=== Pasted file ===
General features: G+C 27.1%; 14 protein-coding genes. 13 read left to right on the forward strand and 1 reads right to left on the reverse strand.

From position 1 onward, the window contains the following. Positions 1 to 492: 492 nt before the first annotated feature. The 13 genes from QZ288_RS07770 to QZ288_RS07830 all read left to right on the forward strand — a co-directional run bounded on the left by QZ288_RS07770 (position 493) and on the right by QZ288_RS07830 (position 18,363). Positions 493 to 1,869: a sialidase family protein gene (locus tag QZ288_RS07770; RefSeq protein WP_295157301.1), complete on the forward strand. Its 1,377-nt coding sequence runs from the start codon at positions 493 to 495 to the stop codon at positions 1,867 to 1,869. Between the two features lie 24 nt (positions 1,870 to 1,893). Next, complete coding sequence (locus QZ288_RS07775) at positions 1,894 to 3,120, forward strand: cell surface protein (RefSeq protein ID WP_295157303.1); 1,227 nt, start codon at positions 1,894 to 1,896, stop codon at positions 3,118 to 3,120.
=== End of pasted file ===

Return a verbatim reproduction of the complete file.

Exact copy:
General features: G+C 27.1%; 14 protein-coding genes. 13 read left to right on the forward strand and 1 reads right to left on the reverse strand.

From position 1 onward, the window contains the following. Positions 1 to 492: 492 nt before the first annotated feature. The 13 genes from QZ288_RS07770 to QZ288_RS07830 all read left to right on the forward strand — a co-directional run bounded on the left by QZ288_RS07770 (position 493) and on the right by QZ288_RS07830 (position 18,363). Positions 493 to 1,869: a sialidase family protein gene (locus tag QZ288_RS07770; RefSeq protein WP_295157301.1), complete on the forward strand. Its 1,377-nt coding sequence runs from the start codon at positions 493 to 495 to the stop codon at positions 1,867 to 1,869. Between the two features lie 24 nt (positions 1,870 to 1,893). Next, complete coding sequence (locus QZ288_RS07775) at positions 1,894 to 3,120, forward strand: cell surface protein (RefSeq protein ID WP_295157303.1); 1,227 nt, start codon at positions 1,894 to 1,896, stop codon at positions 3,118 to 3,120.